A phishing attack is typically delivered via email and from a believable trusted source (e.g., a bank, streaming service, or charity). It combines social engineering techniques and technology to trick unsuspecting people into giving over sensitive information such as passwords and credit card details.
A more sophisticated hacker may do extensive research on potential employee targets and create personalised phishing emails to increase the probability of success (i.e., spear phishing). For example, an email seemingly sent from a close work colleague providing a dangerous link.
To avoid being caught out, carefully attend to your emails and scan for suspicious information such as inconsistent domain names or strange attachments.
This type of attack allows an attacker to eavesdrop on data sent between two people, networks, or computers. This means data can be stolen or altered on its way to a victim. Due to modern end-to-end encryption techniques this attack is less common these days, but it can be further protected against by using a secure virtual private network (VPN).
3.Distributed Denial-of-Service (DDoS) attack
A DDoS attack is carried out when the attacker wants to disrupt or temporarily shut down the targets systems. Generally, this is achieved through flooding multiple compromised devices on the server with traffic to overload it. This may serve to hide data exfiltration or simply to cause an organisation harm through downtime.
SQL injections take advantage of websites that rely on databases to serve their users. Through exploiting HTML form permissions, the attacker can ‘inject’ an SQL query in place of a data function such as a password. The server then runs the command and the system is compromised, allowing for data modification, theft, and deletion.
A common protection against this is the least-privileged model of access. Essentially this means only those who cannot function without key database access are allowed entry. Privileges may only be given to IT technicians and perhaps not even the CEO.
Usually downloaded in the form of malware, cryptojacking uses the target computers resources to mine for cryptocurrency in a network. It eliminates the overhead in building their own sophisticated mining systems. This runs in the background and can lead to significant slowdown of OS functions or applications. Typically, this malware is built to be hidden on compromised devices and can be difficult to detect.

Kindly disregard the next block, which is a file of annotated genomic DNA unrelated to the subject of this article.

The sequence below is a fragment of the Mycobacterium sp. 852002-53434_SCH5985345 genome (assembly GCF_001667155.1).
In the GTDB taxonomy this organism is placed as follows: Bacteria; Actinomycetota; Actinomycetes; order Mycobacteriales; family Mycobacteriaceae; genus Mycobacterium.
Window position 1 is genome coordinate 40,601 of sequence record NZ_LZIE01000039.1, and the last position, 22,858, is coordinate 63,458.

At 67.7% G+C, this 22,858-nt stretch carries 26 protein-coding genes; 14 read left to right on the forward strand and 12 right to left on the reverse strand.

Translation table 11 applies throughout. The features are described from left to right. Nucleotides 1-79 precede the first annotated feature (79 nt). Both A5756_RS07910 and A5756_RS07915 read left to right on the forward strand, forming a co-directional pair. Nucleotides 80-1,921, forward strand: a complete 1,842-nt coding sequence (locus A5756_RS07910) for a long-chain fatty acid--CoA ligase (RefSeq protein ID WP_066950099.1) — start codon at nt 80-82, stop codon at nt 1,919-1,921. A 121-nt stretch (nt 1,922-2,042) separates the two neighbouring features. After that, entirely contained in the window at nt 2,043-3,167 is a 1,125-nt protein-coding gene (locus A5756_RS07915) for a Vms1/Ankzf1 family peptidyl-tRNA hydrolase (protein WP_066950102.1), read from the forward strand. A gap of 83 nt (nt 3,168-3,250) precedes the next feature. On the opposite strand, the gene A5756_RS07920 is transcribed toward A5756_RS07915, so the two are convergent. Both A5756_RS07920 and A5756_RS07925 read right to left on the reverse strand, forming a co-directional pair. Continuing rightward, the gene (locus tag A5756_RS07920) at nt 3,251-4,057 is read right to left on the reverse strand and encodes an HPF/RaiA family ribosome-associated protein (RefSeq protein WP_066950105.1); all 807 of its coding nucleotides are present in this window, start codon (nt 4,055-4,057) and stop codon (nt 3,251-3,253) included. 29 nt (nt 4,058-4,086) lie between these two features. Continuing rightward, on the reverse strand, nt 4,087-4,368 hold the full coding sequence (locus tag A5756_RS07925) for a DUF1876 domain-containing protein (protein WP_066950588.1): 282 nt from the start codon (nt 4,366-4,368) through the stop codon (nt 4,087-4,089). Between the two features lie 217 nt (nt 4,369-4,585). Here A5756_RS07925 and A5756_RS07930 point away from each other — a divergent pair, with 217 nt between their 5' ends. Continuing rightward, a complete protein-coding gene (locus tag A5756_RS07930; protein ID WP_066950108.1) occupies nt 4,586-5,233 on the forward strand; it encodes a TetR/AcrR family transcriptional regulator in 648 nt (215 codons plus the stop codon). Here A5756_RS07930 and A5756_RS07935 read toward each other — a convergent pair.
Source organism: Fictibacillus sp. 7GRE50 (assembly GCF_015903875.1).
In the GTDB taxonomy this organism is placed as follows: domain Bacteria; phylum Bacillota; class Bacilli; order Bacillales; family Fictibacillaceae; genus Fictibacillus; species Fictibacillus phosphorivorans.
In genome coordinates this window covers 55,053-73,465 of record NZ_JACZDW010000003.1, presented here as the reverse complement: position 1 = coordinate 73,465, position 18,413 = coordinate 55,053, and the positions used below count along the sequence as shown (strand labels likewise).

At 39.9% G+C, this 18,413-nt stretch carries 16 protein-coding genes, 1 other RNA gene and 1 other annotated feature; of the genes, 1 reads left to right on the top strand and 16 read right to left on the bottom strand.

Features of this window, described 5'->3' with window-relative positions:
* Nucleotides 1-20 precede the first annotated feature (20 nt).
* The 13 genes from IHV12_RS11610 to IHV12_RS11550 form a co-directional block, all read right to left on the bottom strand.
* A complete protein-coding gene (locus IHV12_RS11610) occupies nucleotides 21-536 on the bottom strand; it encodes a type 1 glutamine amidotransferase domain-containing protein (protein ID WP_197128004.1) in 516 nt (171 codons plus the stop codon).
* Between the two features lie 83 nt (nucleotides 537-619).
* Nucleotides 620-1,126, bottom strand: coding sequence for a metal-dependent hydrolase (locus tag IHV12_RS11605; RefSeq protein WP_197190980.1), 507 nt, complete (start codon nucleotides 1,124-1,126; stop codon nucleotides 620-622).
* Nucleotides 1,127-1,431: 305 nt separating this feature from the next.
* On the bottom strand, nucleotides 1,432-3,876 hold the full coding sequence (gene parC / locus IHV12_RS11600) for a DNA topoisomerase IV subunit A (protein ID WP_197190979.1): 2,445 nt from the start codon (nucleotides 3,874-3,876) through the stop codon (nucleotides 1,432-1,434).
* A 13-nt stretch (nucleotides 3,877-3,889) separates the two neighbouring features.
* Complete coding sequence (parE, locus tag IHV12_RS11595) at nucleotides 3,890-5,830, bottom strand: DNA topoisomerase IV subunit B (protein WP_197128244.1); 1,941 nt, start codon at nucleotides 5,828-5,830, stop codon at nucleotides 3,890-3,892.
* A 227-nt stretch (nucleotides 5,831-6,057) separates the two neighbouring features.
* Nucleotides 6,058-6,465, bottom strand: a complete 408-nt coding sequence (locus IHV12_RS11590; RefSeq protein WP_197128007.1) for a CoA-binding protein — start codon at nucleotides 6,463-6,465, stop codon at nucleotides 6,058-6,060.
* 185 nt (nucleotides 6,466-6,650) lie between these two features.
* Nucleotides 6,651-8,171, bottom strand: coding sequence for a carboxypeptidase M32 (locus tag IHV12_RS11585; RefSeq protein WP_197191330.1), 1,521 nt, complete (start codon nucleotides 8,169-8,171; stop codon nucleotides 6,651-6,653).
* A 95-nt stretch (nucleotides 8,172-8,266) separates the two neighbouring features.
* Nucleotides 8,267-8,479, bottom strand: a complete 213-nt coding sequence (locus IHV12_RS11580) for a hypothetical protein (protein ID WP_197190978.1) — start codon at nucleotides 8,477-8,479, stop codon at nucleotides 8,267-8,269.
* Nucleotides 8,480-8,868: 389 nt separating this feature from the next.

Be careful what you are clicking and downloading. Also run periodic scans with anti-malware programs to increase your chances of staying safe.
Malware is a term used to describe malicious software. This software can have various functions depending on the threat actor’s objectives. Successful installation of malware may alter integral system protections, spread to other systems, destroy data or monitor the flow of network traffic on system to identify vulnerabilities. Several types of attacks listed in this article are forms of malware.
This is where an unsuspecting victim visits a compromised website or one controlled by the attacker. It does not require the victim to click on anything or open malicious attachments to become infected. Typically, the attack will leverage a security flaw in a web browser, app or OS to achieve this.
Although this is harder to effectively defend against, by keeping your software and hardware updated many of these exploits will be known and patched against. Protective web security software is also an option.
8.Cross-site scripting (XSS) attacks
Cross-site scripting uses a similar technique to an SQL injection attack, although instead of extracting data from a site they usually directly target and infect the users that visit the site. For example, an attacker may store malicious script in the data sent from a search or contact form within a site. When the user interacts with the form the script will execute and infect their device or perhaps steal their credentials.
Artificial intelligence is increasingly being used in cyber-attacks and it’s clear that the world is heading in that direction. AI can rapidly identify software vulnerabilities, as well as scan systems for potential vulnerabilities without third party intervention. The good news is that we have AI-driven security techniques as well.
The reason this is a scary prospect for security experts is that AI-powered software is capable of trial and error in learning the best approaches to breaching methods. AI-generated text, audio and video (deepfakes) can also be used depending on the method of attack.
IoT devices are nonstandard computing devices such as smart phones, watches, smart locks etc. These devices are generally less secure than a regular device such as a Mac or PC. The technology is still relatively new, so we’re yet to see how hackers will identify and leverage security weaknesses.
These are just a handful of common attack methods. If you’re worried about your ability to defend against attacks like these, schedule a free consultation with Evisent today.